Evan Horowitz

What happened, and what’s next for Market Basket

Some epics end with a grand reconciliation — Odysseus comes home to Penelope and all is right with the world. The long, lurid story of Market Basket is not that kind of epic. The family remains divided, but the company itself is now freed from that bitter history.

Just this morning, the much-beloved former president Arthur T. inked a deal to buy the company from his cousin and long-time rival, Arthur S. The agreement ends a summer-long standoff between workers and management and promises a new beginning for Market Basket.

Hold on. What’s all this about?

If you don’t have time for a fuller account, here’s the short, short version.


Arthur T. Demoulas and his cousin Arthur S. Demoulas are rival grandsons of the company’s late founder. Years ago, Arthur T.’s side of the family defrauded Arthur S.’s side and a ’90s-era lawsuit gave Arthur S. control of the company. But when he forced his cousin out earlier this summer, employees organized a walkout. That handed Arthur S. a very difficult choice: Give control back to Arthur T. or watch the family company slowly implode.

How was the standoff resolved?

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Getting to a resolution was no easy feat. It required months of negotiations and the intervention of two sitting governors — Deval Patrick of Massachusetts and Maggie Hassan of New Hampshire. But eventually Arthur S. and his bloc of supporters agreed to sell their shares to Arthur T. for $1.5 billion.

That’s obviously a lot of money. If you earned one dollar every second, you’d have $600,000 at the end of just one week, but it would take you 48 years to amass $1.5 billion. Having said that, the company itself has about $4.6 billion in annual revenue, and a quick check of the numbers suggests that the $1.5 billion price tag is more or less in line with the company’s earnings and long-term potential.

Who’s the big winner?

As with any effective compromise, just about every group found a way to win here.

• Arthur S. may no longer control the company, but he got a big, big payout. He can take that money and do whatever he wants with it. By all accounts, he is a very private man, and this agreement allows him to walk away from the public acrimony that has been such a big part of Market Basket’s history.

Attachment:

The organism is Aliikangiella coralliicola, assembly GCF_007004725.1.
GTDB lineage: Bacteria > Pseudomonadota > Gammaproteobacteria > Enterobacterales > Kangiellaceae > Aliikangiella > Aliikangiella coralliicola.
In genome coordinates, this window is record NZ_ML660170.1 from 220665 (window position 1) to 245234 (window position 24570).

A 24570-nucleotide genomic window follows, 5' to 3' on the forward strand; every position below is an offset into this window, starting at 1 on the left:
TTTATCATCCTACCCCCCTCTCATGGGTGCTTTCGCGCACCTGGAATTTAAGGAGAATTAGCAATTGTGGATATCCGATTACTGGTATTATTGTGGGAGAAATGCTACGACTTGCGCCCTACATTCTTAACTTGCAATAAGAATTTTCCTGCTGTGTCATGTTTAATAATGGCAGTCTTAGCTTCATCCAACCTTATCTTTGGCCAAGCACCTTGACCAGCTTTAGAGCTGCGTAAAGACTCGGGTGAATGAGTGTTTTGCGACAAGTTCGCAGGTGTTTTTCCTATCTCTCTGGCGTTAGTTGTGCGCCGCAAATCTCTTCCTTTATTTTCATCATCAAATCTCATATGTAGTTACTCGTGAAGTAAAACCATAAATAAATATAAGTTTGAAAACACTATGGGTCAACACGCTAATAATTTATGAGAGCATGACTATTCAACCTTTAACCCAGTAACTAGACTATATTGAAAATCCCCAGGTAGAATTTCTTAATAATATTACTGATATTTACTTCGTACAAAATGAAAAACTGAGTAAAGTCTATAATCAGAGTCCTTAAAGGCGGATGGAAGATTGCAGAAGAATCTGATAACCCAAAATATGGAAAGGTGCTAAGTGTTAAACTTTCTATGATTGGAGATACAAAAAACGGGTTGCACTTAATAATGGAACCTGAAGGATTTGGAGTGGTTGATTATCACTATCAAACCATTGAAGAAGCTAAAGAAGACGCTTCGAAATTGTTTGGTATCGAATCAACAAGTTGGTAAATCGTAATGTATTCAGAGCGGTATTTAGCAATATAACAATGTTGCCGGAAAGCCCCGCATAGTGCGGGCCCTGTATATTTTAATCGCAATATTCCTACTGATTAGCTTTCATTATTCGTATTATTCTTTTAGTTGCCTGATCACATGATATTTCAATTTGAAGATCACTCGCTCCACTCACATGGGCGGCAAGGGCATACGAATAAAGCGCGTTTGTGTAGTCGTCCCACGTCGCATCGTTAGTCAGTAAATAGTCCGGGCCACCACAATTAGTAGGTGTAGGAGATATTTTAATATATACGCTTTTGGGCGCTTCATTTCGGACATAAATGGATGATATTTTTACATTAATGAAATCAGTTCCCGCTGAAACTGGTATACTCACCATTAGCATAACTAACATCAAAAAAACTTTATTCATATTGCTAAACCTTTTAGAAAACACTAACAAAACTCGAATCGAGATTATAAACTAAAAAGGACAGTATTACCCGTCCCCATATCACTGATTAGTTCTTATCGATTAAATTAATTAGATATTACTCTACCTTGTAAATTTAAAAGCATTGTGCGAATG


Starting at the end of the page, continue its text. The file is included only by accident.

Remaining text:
• Arthur T. gets the company he was born to run (literally). This summer’s struggle has shown that he has a large, loyal workforce and passionate customers, both useful assets for a successful business.

• Boston Globe columnist Tom Keane has made the argument that the employees are the biggest winners in all this. Their coordinated activities forced the situation to a head, and with Arthur T. now back in charge they’ve got the leader they wanted, a leader with a record of paying good wages, offering strong benefits, and generally treating employees like partners.

• Loyal Market Basket shoppers regularly tout the rare combination of high-quality food and low prices. They can now stop looking elsewhere for their groceries.

Is there cause for concern?

This summer’s fight over the future of Market Basket has been very public. Not only has the employee walkout cost the company tens of millions of dollars, but it has had an uncertain impact on the company’s brand.

Even though the deal is now final, store shelves are still empty. And given that the amount of meat and produce needed is measured in tons, it will take some days to get everything in order for shoppers. Only then will we learn whether the scandal has irrevocably damaged the company’s reputation or whether the display of employee solidarity will increase customer loyalty.


On the financial side, too, there are risks. Arthur T. is relying on large loans to cover the $1.5 billion buyout, which means he’s going to be making big loan repayments for the foreseeable future. That could squeeze company finances, forcing a rise in prices or cuts to employee benefits.

Is this really the end?

Rivalry, bitterness, and fisticuffs have been so much a part of the Market Basket story that it can be hard even to imagine the company free from family strife. But Arthur T.’s buyout does seem to resolve the long family struggle. It takes the company out of the contested grip of two competing factions and leaves it in the hands of just one side of the family tree, rooted by Arthur T.

This isn’t to say that strife couldn’t erupt again in the future. But even if this isn’t the definitive end of the Market Basket saga, it does seem like the beginning of a new chapter. Call it “Market Basket Reunified: the Arthur T. years.”

Evan Horowitz digs through data to find information that illuminates the policy issues facing Massachusetts and the United States. He can be reached at Follow him on Twitter @GlobeHorowitz